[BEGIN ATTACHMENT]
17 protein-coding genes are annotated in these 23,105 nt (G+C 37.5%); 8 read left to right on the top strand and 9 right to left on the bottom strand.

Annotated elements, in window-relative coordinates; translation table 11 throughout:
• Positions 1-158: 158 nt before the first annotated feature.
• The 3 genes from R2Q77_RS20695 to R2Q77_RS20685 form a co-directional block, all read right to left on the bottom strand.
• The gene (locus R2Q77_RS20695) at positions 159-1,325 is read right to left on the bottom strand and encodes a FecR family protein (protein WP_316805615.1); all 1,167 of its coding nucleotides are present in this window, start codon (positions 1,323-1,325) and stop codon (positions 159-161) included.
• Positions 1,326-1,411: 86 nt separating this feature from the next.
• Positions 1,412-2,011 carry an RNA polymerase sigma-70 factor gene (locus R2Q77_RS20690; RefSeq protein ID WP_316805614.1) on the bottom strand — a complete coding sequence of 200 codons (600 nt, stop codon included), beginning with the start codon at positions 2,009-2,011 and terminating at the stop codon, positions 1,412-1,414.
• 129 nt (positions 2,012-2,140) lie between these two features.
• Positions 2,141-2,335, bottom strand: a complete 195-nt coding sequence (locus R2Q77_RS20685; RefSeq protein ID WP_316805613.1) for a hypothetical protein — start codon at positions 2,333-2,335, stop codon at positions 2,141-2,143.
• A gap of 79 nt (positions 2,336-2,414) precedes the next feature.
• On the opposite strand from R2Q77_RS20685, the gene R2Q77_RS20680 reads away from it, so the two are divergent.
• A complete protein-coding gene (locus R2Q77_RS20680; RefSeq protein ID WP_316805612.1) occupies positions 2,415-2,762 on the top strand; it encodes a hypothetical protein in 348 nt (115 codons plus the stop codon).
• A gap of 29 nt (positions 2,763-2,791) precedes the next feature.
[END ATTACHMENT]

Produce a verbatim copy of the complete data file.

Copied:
17 protein-coding genes are annotated in these 23,105 nt (G+C 37.5%); 8 read left to right on the top strand and 9 right to left on the bottom strand.

Annotated elements, in window-relative coordinates; translation table 11 throughout:
• Positions 1-158: 158 nt before the first annotated feature.
• The 3 genes from R2Q77_RS20695 to R2Q77_RS20685 form a co-directional block, all read right to left on the bottom strand.
• The gene (locus R2Q77_RS20695) at positions 159-1,325 is read right to left on the bottom strand and encodes a FecR family protein (protein WP_316805615.1); all 1,167 of its coding nucleotides are present in this window, start codon (positions 1,323-1,325) and stop codon (positions 159-161) included.
• Positions 1,326-1,411: 86 nt separating this feature from the next.
• Positions 1,412-2,011 carry an RNA polymerase sigma-70 factor gene (locus R2Q77_RS20690; RefSeq protein ID WP_316805614.1) on the bottom strand — a complete coding sequence of 200 codons (600 nt, stop codon included), beginning with the start codon at positions 2,009-2,011 and terminating at the stop codon, positions 1,412-1,414.
• 129 nt (positions 2,012-2,140) lie between these two features.
• Positions 2,141-2,335, bottom strand: a complete 195-nt coding sequence (locus R2Q77_RS20685; RefSeq protein ID WP_316805613.1) for a hypothetical protein — start codon at positions 2,333-2,335, stop codon at positions 2,141-2,143.
• A gap of 79 nt (positions 2,336-2,414) precedes the next feature.
• On the opposite strand from R2Q77_RS20685, the gene R2Q77_RS20680 reads away from it, so the two are divergent.
• A complete protein-coding gene (locus R2Q77_RS20680; RefSeq protein ID WP_316805612.1) occupies positions 2,415-2,762 on the top strand; it encodes a hypothetical protein in 348 nt (115 codons plus the stop codon).
• A gap of 29 nt (positions 2,763-2,791) precedes the next feature.